JS Bits with Bill
JS Bits with Bill

JS Bits with Bill

The curious case of the Empty Statement

The curious case of the Empty Statement

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JS Bits with Bill

Published on Sep 1, 2020

2 min read

Did you know there's such a thing as an empty statement in JavaScript? It's true! An empty statement is denoted by a semicolon:

;

Here are some examples of using empty statements IRL:

for (let i = 0; i < arr.length; i++) ;
if (true) ;

In JavaScript, a semicolon is used to terminate a statement. If no actual statement precedes the semicolon, the JS engine will omit executing any code where a statement would be expected. So in these 2 examples, our use of ; in place of the expected statement is considered an empty statement and has no effect.

In searching for a use case for the empty statement, it seems to be used similarly to when empty functions are used for no operation (or "noop") scenarios (Empty functions are often used when you need to satisfy an argument to a function call without actually wanting the supplied function to do anything).

Here's an example of where it could make sense to use an empty statement (although I personally think this should be refactored to something different altogether, but just to demonstrate the potential use...):

let myVar = 4;

if (myVar < 4) {
  foo();
} else if (myVar > 4) {
  bar();
} else if (myVar === 4) {
  ; // Do nothing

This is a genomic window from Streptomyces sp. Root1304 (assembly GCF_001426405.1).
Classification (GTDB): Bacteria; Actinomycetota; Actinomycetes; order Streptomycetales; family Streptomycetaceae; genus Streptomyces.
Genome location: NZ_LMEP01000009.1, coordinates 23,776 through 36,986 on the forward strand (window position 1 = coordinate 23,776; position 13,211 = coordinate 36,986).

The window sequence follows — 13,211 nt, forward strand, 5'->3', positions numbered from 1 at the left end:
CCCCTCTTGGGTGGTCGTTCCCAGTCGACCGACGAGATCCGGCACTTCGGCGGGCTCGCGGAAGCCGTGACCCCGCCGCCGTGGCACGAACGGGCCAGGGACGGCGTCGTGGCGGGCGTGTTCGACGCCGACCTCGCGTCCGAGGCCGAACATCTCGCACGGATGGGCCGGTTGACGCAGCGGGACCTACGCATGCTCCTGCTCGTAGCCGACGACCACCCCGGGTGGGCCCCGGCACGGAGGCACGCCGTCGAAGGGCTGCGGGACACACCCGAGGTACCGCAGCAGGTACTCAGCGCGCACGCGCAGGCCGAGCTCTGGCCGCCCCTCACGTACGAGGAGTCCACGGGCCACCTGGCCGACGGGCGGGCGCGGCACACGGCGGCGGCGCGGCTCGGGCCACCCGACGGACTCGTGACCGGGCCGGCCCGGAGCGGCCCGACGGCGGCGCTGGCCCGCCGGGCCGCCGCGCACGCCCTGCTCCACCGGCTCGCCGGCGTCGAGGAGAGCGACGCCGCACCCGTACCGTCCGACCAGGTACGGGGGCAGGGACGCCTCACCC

} else {
  throw new Error('Error!');
}

With this example, if we omitted the empty statement conditional then the error would be thrown (assume we don't want that), so here we're simply adding another condition to perform no action if the value of myVar is exactly 4.

An empty function could be used in place of the empty statement but I suppose you save a few characters worth of memory. 😉

While the empty statement can have this kind of use, I would caution against using it since it can have some unintended consequences:

if (isReady);
  load();

In this example, it might look like the load function will be called only if isReady is truthy, but since we're using an empty statement, the value of isReady is irrelevant and load will always be called.

So if you do employ the use of empty statements, it would be ideal to call out its intentional use with a comment so as not to trip up others or yourself.

Have you seen a good use case where empty statements are handy? If so, please share!

Resources

MDN Article on Empty Statement


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